Home & Design
Backyard - Real Estate
Backyard - Real Estate

Swimming pool - Backyard
Swimming pool - Backyard

Swimming pool - Backyard
Swimming pool - Backyard

Backyard - Landscape
Backyard - Landscape

Photography: Bob Narod

Landscaping + Outdoor Living: Case Study

Natural Oasis: In the hands of Surrounds, Inc., a mundane backyard becomes an elaborate poolside retreat

Landscaping + Outdoor Living: Case Study A couple who had purchased a custom home in Great Falls was faced with a backyard that was virtually a blank slate—just an expanse of grass and a few random trees. They asked Howard Cohen of Surrounds, Inc., to implement a wish list that included a pool and spa, a water feature, a built-in grilling area and lush plantings, all while imparting interest to the landscape.

Cohen and his team began by changing the configuration of the existing deck to better blend with the landscape, which now offers a beautiful vista that’s visible from the house. Because of the property’s slight slope, the pool was positioned down a step from deck level and over to the side. “The pool is cut into the hillside a bit,” Cohen says. “The grade changes made it work together.” A waterfall spills into the pool over rocks built into concrete to prevent leakage.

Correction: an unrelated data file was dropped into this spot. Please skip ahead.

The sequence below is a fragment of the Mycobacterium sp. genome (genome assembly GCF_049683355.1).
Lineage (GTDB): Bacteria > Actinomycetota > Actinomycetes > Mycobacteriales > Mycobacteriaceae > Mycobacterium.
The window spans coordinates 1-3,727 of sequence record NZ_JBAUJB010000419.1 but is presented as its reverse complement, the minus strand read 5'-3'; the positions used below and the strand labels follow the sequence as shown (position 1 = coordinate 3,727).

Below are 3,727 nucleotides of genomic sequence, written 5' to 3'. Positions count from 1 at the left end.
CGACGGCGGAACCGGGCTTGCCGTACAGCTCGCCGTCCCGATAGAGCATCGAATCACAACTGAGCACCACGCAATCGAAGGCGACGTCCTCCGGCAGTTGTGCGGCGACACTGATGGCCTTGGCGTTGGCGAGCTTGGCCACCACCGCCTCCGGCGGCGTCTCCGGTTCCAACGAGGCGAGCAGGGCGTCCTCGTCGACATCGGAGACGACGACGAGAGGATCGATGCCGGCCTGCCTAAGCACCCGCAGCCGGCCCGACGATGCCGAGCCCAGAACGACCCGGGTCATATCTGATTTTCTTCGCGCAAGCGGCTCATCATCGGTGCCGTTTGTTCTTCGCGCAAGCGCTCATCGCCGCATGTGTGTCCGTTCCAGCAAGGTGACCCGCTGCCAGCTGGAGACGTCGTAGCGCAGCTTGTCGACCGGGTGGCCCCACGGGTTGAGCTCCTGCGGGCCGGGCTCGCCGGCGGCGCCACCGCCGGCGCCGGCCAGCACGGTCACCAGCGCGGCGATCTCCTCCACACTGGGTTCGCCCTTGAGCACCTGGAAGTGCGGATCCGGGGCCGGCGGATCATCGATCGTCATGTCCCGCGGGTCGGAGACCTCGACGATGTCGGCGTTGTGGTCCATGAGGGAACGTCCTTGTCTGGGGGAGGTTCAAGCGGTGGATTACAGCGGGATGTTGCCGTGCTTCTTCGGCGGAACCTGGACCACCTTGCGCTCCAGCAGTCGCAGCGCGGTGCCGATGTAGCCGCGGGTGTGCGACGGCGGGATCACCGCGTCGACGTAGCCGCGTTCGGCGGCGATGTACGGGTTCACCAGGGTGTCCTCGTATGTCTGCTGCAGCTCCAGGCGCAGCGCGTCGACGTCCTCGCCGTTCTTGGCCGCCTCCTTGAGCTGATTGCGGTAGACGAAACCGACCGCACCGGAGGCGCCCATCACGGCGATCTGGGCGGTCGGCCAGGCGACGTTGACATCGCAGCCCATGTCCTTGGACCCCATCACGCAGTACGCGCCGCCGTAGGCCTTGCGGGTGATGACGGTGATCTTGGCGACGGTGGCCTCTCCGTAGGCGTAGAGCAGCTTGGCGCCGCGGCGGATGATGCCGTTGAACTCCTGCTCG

At the far end of the pool, a covered structure of pressure-treated cedar provides an attractive focal point; it’s open on three sides and houses a comfortable poolside sitting area beneath a cathedral ceiling of cedar. The fourth side is a stone wall that conceals a storage area for pool equipment.

Feathery grasses, liriope, nandina and hypericum separate the pool area from the patio, which boasts large-scale hand-sawn Tennessee flagstones that have been installed on gravel rather than mortar for a cleaner look. Grass steps with cobble risers lead from the patio into the grass; they’re flanked by an herb garden of purple sage and rosemary. The built-in grill area and fire pit provide places to congregate.

LANDSCAPE DESIGN: HOWARD COHEN, Surrounds, Inc., Sterling, Virginia. PHOTOGRAPHY: Bob Narod.

HOWARD COHEN'S TRADE SECRETS:

  • Give yourself plenty of time to plan out what you want—six months would be perfect, so if possible, start in the fall for a spring job. It’s also a good idea to plan ahead because it can take a while to get permits. Some counties are very particular.
  • Look for opportunities to do something different. For instance, this job was unique because of the scale. The yard was big and could support large-scale patio stones that are bold and unusual. They create a fresh look in the yard.
  • Before you start planting, ensure that you have good drainage and good soil. You don’t want to spend money on plants without giving them the best possible chance of thriving. Bring in good soil if necessary to build up the beds.

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